You should tell the landlord you are not willing to stay and that you will report them to the council unless they voluntarily agree to let you leave with no repercussions. The mould is a health issue so you can use that as an excuse. If you do contact the council they will send an inspector to the property to assess - they may then contact the landlord about this. I am not sure the landlord will want that to happen.

Customer: replied 15 days ago.
I am worried that the agent and landlord will just offer to fix the issue (even though I have previously given them a couple of months notice to do so). Will I have to give them a fixed period, i.e. 7 or 14 days to rectify the defects or can I just give them a months notice due to lack of communication etc. Ideally, I do not want to get the council involved as it would take more of my time etc.

I understand. They are supposed to repair faults in a timely manner. They have failed to do that. If you want to leave then I would put them on notice you consider they have breached the law by not making the repairs and you are therefore moving out.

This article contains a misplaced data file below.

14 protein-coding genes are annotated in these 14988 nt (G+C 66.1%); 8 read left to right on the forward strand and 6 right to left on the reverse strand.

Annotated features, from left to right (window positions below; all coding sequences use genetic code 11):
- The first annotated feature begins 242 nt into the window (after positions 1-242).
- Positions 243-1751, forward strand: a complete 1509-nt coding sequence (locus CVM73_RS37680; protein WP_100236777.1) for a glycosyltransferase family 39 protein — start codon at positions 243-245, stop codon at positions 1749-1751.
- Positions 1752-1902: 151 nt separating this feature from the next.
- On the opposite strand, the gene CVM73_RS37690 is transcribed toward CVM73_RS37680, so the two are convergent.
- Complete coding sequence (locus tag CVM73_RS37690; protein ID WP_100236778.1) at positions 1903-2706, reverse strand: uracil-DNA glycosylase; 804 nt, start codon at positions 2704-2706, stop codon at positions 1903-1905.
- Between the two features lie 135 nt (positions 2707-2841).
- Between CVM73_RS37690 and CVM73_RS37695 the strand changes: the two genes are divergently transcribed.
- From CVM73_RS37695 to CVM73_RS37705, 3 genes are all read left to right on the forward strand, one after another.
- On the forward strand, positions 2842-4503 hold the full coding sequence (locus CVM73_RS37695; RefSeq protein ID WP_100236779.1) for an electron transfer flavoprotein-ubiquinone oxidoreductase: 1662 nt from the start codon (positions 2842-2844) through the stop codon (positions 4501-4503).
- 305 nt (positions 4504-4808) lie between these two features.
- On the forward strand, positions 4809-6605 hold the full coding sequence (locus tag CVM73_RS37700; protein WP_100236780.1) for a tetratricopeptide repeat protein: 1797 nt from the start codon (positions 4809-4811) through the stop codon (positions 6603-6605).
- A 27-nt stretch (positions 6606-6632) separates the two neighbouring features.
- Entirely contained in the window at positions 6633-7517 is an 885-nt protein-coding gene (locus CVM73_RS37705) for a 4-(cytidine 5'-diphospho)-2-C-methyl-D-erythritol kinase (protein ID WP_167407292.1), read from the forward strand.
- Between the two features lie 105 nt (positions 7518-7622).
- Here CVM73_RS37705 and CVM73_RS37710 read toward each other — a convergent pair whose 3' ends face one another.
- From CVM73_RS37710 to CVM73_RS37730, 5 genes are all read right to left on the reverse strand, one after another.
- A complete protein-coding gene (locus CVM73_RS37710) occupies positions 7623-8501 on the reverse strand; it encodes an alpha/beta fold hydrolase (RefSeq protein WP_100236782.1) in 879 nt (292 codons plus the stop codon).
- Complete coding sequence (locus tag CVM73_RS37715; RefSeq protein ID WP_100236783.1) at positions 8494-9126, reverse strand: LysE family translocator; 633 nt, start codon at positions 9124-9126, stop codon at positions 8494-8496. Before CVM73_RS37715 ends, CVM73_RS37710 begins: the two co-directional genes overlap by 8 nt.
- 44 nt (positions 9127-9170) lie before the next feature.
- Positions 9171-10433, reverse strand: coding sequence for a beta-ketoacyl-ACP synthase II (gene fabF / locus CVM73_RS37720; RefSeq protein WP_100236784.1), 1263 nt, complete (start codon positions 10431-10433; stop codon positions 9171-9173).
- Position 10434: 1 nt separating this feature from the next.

Bear in mind breach of contract means no notice is required either.

Customer: replied 15 days ago.
Ok, thank you. And this is DEFINITELY a breach of contract? The EPC lapsed last year, it was completed in 2009. Does this hold any weight?
Customer: replied 15 days ago.
Should I have solicitor undertake a letter for me? And send it 'Without prejudice'?

The EPC would need to be in date before you signed up. You can send it "without prejudice", yes. A solicitor's letter is optional - if you want to instruct one then try of of these firms :

With the mould and other issues and the fact the landlord still hasn't repaired then on the fact of it yes, it's a breach. I would recommend you run it by the council to see what they say too.

I hope I have answered your question. Let me know if anything requires clarification. In the meantime if you could either leave a star rating, or reply “yes”, I would be very grateful.

Many thanks,

Jim


JimLawyer and 3 other Law Specialists are ready to help you
Customer: replied 15 days ago.
Thanks Jim, much appreciated.

No problems, thank you for the question and have a good day